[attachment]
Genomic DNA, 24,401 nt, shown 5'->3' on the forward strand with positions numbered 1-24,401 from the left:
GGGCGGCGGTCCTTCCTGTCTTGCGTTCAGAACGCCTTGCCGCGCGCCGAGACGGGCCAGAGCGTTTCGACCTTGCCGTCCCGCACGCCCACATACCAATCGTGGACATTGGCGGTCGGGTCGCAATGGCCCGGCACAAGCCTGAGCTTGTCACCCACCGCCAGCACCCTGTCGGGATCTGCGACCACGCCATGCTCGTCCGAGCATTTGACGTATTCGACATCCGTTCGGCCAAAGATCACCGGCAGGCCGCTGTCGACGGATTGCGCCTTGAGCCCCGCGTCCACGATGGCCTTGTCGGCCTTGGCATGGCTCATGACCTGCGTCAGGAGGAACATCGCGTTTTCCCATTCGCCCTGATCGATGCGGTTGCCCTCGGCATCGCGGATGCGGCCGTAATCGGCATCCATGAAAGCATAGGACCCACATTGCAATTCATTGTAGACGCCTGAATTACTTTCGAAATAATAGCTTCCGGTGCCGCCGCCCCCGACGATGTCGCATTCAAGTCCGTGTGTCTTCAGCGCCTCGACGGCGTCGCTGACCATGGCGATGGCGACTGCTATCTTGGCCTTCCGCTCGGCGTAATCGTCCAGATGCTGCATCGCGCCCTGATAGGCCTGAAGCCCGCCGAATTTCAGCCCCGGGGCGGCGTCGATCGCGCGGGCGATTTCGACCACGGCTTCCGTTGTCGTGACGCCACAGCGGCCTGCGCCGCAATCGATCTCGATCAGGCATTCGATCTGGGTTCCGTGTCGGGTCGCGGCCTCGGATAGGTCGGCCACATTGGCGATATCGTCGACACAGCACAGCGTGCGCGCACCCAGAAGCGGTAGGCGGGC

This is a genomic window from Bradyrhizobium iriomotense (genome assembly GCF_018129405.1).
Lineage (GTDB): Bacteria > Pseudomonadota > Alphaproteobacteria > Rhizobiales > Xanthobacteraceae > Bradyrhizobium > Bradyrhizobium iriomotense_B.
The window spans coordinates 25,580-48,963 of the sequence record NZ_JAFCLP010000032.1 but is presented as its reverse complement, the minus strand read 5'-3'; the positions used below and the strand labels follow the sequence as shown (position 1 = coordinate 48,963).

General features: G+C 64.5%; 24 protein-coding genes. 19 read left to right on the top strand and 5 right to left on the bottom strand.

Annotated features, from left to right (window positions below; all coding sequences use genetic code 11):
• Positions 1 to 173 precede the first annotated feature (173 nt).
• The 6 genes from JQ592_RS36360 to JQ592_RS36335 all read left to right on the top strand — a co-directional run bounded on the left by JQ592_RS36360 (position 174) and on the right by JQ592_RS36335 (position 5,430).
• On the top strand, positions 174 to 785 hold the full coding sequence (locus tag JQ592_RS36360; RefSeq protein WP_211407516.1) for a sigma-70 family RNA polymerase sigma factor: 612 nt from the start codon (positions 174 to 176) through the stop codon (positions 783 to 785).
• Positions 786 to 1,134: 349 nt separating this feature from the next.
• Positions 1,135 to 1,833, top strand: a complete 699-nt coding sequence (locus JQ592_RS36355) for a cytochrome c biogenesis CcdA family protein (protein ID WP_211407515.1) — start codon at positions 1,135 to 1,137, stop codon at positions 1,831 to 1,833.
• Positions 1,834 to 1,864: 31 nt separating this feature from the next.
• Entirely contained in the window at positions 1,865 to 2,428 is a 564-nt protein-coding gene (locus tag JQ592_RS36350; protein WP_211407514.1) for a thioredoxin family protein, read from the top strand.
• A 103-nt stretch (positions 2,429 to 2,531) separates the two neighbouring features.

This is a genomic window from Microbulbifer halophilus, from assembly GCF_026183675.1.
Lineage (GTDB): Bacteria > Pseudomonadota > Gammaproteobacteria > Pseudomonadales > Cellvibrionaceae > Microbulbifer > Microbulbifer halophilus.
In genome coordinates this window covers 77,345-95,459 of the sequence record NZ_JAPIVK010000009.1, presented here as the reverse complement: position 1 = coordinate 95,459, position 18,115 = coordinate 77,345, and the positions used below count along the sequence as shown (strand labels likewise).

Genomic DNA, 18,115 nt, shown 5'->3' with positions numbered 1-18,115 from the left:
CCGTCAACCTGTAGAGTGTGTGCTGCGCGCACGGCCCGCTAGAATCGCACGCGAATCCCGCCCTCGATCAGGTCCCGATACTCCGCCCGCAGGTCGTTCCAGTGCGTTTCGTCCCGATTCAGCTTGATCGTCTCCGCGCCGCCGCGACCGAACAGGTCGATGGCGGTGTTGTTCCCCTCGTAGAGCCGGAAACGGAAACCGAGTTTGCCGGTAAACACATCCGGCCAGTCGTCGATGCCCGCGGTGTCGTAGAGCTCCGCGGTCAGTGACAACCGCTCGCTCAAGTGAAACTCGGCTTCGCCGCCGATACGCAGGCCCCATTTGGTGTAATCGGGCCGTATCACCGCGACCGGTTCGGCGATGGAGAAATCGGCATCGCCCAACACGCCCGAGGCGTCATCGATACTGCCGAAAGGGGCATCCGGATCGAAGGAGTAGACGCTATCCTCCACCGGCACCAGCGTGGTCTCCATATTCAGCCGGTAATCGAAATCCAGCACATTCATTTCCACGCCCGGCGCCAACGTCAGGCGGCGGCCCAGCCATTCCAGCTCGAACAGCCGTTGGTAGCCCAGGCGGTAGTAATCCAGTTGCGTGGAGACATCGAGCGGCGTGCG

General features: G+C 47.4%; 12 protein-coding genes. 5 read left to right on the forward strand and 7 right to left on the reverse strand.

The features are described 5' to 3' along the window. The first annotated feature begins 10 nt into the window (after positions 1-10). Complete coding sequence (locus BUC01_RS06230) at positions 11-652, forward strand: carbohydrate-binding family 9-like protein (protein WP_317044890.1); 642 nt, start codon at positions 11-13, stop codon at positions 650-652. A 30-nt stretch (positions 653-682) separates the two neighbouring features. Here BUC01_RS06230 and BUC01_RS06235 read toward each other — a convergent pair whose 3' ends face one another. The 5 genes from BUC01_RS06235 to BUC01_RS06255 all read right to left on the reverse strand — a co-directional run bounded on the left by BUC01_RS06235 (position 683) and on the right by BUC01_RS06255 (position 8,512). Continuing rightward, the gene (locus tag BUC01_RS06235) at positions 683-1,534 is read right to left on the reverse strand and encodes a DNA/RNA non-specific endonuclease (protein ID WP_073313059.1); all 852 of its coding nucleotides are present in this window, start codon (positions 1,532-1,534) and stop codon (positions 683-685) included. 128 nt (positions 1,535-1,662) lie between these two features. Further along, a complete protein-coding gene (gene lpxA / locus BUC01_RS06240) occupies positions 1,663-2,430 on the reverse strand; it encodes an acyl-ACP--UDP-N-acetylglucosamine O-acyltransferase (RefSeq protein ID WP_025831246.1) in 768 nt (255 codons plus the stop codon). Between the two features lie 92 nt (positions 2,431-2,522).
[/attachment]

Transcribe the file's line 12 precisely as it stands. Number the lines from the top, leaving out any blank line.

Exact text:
• Positions 1,135 to 1,833, top strand: a complete 699-nt coding sequence (locus JQ592_RS36355) for a cytochrome c biogenesis CcdA family protein (protein ID WP_211407515.1) — start codon at positions 1,135 to 1,137, stop codon at positions 1,831 to 1,833.